AMASSing opportunities

Dimensions International Inc. is one of two contractors developing the $151.7 million Airport Movement Area Safety System for the Federal Aviation Administration. AMASS, to be used at 34 of the nation's busiest airports, will alert air traffic controllers to potential accidents on runways.

AMASS enhances data from the Airport Surface Detection Equipment-3 radar system used to monitor aircraft movements on the ground. The system gives controllers visual and audible warnings when a runway incursion is about to occur.

DI's portion of the project involves monitoring incoming aircraft and predicting their positions and the runways they will use, said Dave Dougherty, a DI program manager. "This system is [designed] to tell controllers when something happens that's not expected," Dougherty said.

AMASS has had its share of unexpected problems. It is more than 150 percent over budget and six years behind schedule, and has come under fire from Congress. The scope of the project has been cut back considerably. Originally designed to prevent runway incursions from happening in the first place, AMASS now is designed to warn controllers when actual collisions are likely. And according to hearing testimony from the National Transportation Safety Board in June, AMASS often issues warnings about ground incidents too late for controllers to respond effectively.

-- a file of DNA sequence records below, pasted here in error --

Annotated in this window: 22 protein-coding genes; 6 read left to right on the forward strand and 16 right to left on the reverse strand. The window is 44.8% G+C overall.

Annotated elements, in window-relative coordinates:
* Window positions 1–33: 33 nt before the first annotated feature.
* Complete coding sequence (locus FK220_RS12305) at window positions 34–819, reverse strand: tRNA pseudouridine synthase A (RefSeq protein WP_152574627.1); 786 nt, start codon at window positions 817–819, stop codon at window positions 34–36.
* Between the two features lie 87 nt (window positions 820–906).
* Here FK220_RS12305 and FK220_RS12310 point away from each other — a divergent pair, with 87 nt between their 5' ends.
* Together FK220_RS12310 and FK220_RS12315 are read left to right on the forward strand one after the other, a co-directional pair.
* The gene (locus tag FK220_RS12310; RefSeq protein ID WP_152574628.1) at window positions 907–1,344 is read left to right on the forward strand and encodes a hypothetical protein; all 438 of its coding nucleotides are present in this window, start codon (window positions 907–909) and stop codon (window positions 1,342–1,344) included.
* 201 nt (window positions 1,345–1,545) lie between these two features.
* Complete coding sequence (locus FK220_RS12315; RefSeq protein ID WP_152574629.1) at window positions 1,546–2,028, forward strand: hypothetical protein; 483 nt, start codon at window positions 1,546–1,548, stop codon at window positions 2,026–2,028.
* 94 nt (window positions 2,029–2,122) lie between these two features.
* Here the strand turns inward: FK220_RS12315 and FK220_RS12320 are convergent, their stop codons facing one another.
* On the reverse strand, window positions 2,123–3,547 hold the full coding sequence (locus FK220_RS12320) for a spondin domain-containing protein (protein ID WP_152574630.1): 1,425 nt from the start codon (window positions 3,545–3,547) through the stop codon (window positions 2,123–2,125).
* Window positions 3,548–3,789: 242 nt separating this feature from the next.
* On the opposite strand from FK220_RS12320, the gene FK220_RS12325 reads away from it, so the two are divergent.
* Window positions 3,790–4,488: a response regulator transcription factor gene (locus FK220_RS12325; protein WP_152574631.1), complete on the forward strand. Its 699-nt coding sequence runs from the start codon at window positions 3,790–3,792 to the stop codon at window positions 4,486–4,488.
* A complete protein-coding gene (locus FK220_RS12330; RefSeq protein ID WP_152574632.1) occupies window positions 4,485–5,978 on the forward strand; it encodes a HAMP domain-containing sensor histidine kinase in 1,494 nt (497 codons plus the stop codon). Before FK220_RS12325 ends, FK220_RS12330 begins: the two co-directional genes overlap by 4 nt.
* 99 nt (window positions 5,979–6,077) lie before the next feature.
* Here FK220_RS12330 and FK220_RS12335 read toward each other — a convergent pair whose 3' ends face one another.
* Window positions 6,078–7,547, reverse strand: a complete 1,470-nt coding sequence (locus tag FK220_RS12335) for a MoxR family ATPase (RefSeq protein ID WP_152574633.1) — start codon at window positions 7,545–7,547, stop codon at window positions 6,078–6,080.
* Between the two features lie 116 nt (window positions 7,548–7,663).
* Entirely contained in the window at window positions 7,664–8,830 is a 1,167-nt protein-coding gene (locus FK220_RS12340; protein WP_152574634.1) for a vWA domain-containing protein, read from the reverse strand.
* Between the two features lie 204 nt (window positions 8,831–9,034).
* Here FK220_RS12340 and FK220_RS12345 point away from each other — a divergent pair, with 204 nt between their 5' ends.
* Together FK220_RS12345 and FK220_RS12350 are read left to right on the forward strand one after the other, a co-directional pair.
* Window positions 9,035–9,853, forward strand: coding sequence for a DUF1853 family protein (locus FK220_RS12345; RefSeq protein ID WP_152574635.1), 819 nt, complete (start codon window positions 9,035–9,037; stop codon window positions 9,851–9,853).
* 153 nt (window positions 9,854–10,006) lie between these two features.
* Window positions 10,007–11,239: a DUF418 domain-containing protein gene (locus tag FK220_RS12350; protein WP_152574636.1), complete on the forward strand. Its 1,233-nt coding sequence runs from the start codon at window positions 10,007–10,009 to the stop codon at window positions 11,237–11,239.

But DI's portion of the system works, according to John Mica (R-Fla.), chairman of the House Transportation and Infrastructure Committee's Aviation Sub.committee. When an airborne aircraft is headed toward an occupied runway, the system issues an alert an average of 22 seconds before a potential collision would occur, he said.

AMASS is operational at two airports, and the 32 others are scheduled to field the system by the end of 2002.

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